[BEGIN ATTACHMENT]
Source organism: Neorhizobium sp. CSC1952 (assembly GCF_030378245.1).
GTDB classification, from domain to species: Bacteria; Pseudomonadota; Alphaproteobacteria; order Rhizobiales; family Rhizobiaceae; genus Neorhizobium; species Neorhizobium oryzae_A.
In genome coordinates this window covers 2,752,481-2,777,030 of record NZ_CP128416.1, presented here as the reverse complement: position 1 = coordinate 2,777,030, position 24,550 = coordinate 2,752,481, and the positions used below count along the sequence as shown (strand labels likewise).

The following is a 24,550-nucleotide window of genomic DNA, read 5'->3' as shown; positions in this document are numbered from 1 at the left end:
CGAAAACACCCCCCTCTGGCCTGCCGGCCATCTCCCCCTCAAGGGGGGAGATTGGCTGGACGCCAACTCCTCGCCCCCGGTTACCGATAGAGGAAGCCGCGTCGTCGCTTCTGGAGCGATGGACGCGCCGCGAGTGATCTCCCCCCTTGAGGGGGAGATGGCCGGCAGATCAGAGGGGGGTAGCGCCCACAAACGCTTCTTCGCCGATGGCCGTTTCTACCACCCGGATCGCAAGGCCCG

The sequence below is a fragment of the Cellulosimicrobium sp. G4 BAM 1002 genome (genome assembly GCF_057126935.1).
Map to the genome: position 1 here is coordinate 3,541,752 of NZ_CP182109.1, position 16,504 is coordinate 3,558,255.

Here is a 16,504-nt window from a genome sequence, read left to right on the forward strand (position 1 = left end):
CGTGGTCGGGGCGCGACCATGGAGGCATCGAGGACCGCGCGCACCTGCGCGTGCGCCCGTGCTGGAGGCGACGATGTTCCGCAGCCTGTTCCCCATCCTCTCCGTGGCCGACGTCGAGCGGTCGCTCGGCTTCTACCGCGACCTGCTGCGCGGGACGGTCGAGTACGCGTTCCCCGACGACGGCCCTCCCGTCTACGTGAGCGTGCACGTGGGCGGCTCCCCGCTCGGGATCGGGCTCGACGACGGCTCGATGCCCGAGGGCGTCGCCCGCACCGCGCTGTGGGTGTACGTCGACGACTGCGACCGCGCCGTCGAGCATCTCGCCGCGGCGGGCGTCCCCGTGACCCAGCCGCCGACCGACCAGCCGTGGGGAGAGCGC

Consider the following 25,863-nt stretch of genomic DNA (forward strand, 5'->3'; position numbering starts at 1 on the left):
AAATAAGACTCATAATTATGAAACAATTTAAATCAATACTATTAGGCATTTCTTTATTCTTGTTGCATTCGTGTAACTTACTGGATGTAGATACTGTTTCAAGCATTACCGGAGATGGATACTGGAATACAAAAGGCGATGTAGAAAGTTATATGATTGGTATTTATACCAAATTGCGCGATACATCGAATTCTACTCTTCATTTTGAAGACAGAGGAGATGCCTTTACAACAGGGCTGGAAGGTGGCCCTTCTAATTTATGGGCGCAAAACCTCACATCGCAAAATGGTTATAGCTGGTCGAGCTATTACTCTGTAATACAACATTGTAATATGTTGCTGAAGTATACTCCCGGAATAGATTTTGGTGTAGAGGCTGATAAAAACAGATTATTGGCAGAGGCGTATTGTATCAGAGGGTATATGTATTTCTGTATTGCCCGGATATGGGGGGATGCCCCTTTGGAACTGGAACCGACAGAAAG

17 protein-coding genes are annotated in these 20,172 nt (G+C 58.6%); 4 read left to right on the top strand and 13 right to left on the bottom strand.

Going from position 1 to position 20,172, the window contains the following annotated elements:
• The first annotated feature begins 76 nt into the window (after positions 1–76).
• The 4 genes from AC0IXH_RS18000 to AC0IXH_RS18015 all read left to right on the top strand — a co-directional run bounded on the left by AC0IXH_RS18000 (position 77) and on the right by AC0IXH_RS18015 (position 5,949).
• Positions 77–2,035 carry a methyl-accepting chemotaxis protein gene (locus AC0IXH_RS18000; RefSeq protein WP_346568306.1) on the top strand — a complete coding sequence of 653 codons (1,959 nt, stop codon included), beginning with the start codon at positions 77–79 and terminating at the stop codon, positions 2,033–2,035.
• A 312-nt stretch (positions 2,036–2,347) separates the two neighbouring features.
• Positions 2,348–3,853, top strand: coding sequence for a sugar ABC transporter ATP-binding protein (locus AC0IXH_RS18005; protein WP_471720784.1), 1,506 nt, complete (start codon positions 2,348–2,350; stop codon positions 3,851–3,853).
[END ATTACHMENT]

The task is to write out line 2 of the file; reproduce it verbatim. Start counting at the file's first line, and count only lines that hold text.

GTDB classification, from domain to species: Bacteria; Pseudomonadota; Alphaproteobacteria; order Rhizobiales; family Rhizobiaceae; genus Neorhizobium; species Neorhizobium oryzae_A.